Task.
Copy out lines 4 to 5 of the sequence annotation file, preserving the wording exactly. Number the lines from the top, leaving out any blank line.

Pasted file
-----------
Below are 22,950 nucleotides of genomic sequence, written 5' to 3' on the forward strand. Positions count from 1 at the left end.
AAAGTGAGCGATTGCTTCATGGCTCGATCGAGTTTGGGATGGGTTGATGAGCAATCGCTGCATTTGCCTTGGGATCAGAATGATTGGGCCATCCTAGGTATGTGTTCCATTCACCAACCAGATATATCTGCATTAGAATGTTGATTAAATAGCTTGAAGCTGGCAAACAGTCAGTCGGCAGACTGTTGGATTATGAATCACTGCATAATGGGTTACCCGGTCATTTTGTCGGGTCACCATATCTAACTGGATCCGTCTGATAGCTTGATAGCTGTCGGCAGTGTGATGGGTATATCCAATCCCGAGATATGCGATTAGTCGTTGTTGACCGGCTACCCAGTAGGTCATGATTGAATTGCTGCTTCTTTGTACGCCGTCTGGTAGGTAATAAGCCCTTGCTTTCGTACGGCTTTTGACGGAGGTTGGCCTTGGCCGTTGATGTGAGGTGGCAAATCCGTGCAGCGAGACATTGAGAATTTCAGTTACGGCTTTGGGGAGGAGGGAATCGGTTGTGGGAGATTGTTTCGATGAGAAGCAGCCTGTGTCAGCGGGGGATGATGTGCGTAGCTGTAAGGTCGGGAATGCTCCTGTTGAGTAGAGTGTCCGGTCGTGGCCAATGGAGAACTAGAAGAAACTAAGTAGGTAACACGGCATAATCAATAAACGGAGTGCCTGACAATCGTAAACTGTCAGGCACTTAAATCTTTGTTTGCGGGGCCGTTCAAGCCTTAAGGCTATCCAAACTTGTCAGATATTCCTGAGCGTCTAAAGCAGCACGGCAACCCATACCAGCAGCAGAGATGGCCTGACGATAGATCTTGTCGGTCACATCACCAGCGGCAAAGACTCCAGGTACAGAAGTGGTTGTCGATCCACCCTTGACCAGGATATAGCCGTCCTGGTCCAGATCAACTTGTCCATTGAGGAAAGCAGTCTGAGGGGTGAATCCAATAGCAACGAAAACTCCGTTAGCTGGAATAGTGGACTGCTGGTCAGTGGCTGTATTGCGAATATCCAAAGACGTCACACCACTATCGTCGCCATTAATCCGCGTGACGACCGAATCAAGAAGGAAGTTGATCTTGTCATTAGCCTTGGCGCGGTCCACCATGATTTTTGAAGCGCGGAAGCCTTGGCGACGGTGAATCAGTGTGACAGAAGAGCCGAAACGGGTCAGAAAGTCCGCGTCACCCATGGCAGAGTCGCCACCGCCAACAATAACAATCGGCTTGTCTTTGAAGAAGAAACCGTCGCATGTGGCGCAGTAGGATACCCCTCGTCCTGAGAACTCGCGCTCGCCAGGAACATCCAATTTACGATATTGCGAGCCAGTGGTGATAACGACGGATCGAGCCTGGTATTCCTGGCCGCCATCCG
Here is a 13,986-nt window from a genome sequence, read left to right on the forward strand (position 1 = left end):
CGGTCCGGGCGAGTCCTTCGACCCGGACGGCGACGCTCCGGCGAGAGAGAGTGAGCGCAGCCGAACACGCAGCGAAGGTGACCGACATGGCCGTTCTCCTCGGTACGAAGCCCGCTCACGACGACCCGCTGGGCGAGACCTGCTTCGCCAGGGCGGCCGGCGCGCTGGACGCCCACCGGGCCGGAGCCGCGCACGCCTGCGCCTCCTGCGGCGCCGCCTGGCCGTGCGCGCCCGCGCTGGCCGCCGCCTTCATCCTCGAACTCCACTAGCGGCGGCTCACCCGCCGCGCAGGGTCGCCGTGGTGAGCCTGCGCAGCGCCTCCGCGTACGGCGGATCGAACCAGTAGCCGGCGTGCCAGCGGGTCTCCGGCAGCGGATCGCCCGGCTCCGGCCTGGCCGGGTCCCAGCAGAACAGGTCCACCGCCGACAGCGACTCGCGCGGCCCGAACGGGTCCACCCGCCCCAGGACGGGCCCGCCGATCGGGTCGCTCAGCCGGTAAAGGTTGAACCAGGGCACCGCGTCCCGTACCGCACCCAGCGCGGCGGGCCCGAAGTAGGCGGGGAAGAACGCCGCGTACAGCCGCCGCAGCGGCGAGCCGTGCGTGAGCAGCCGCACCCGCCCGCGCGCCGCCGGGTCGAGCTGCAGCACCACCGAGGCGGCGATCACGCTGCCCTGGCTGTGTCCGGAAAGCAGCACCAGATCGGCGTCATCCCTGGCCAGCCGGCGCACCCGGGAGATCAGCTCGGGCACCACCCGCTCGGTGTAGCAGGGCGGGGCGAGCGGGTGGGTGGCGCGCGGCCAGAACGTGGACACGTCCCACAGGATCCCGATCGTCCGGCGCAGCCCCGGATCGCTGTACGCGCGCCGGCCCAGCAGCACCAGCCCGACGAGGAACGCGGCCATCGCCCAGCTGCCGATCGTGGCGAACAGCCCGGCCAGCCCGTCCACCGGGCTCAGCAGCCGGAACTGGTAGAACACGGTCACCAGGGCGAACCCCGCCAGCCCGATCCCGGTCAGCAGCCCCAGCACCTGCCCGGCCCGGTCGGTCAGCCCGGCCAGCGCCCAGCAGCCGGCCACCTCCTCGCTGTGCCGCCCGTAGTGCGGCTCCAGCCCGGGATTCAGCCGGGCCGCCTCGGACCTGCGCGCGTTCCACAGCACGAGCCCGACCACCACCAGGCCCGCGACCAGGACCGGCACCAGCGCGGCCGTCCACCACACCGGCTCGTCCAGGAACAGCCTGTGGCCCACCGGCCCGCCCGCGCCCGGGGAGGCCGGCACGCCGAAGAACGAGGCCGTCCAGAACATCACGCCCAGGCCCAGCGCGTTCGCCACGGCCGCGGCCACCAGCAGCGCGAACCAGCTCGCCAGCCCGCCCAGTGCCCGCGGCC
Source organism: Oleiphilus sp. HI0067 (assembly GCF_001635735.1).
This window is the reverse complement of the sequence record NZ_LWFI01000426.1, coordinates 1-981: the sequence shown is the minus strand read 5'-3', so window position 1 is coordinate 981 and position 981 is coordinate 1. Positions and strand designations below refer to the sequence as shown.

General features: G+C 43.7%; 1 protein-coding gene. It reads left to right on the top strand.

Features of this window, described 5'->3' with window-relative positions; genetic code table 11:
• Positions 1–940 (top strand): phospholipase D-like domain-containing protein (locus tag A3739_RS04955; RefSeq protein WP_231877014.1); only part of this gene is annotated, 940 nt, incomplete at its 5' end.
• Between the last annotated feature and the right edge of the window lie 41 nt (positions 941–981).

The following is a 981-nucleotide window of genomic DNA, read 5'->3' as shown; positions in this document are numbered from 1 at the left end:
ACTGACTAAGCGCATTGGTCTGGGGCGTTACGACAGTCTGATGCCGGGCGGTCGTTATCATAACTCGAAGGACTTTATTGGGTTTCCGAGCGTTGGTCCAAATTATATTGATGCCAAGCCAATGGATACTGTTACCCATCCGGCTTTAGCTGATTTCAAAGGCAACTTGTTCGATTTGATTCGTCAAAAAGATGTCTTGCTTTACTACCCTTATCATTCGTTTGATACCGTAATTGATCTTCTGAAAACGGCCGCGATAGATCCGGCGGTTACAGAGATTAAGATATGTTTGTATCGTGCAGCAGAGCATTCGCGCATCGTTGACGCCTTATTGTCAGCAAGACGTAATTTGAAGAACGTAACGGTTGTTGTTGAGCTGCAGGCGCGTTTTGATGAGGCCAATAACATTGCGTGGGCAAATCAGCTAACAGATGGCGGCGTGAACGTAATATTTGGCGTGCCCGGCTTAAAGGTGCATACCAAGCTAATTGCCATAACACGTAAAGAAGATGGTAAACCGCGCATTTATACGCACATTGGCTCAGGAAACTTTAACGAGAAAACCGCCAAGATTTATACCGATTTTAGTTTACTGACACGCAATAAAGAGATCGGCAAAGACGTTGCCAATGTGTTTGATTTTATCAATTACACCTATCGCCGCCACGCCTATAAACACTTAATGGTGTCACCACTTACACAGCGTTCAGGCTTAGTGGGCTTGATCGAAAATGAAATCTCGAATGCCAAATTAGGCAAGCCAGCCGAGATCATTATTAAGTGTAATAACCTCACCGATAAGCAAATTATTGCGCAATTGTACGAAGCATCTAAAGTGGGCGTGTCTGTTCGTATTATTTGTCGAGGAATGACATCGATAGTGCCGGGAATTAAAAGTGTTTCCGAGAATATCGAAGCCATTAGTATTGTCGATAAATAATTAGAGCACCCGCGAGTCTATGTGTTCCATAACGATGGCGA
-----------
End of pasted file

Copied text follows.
CGGTCCGGGCGAGTCCTTCGACCCGGACGGCGACGCTCCGGCGAGAGAGAGTGAGCGCAGCCGAACACGCAGCGAAGGTGACCGACATGGCCGTTCTCCTCGGTACGAAGCCCGCTCACGACGACCCGCTGGGCGAGACCTGCTTCGCCAGGGCGGCCGGCGCGCTGGACGCCCACCGGGCCGGAGCCGCGCACGCCTGCGCCTCCTGCGGCGCCGCCTGGCCGTGCGCGCCCGCGCTGGCCGCCGCCTTCATCCTCGAACTCCACTAGCGGCGGCTCACCCGCCGCGCAGGGTCGCCGTGGTGAGCCTGCGCAGCGCCTCCGCGTACGGCGGATCGAACCAGTAGCCGGCGTGCCAGCGGGTCTCCGGCAGCGGATCGCCCGGCTCCGGCCTGGCCGGGTCCCAGCAGAACAGGTCCACCGCCGACAGCGACTCGCGCGGCCCGAACGGGTCCACCCGCCCCAGGACGGGCCCGCCGATCGGGTCGCTCAGCCGGTAAAGGTTGAACCAGGGCACCGCGTCCCGTACCGCACCCAGCGCGGCGGGCCCGAAGTAGGCGGGGAAGAACGCCGCGTACAGCCGCCGCAGCGGCGAGCCGTGCGTGAGCAGCCGCACCCGCCCGCGCGCCGCCGGGTCGAGCTGCAGCACCACCGAGGCGGCGATCACGCTGCCCTGGCTGTGTCCGGAAAGCAGCACCAGATCGGCGTCATCCCTGGCCAGCCGGCGCACCCGGGAGATCAGCTCGGGCACCACCCGCTCGGTGTAGCAGGGCGGGGCGAGCGGGTGGGTGGCGCGCGGCCAGAACGTGGACACGTCCCACAGGATCCCGATCGTCCGGCGCAGCCCCGGATCGCTGTACGCGCGCCGGCCCAGCAGCACCAGCCCGACGAGGAACGCGGCCATCGCCCAGCTGCCGATCGTGGCGAACAGCCCGGCCAGCCCGTCCACCGGGCTCAGCAGCCGGAACTGGTAGAACACGGTCACCAGGGCGAACCCCGCCAGCCCGATCCCGGTCAGCAGCCCCAGCACCTGCCCGGCCCGGTCGGTCAGCCCGGCCAGCGCCCAGCAGCCGGCCACCTCCTCGCTGTGCCGCCCGTAGTGCGGCTCCAGCCCGGGATTCAGCCGGGCCGCCTCGGACCTGCGCGCGTTCCACAGCACGAGCCCGACCACCACCAGGCCCGCGACCAGGACCGGCACCAGCGCGGCCGTCCACCACACCGGCTCGTCCAGGAACAGCCTGTGGCCCACCGGCCCGCCCGCGCCCGGGGAGGCCGGCACGCCGAAGAACGAGGCCGTCCAGAACATCACGCCCAGGCCCAGCGCGTTCGCCACGGCCGCGGCCACCAGCAGCGCGAACCAGCTCGCCAGCCCGCCCAGTGCCCGCGGCC
Source organism: Oleiphilus sp. HI0067 (assembly GCF_001635735.1).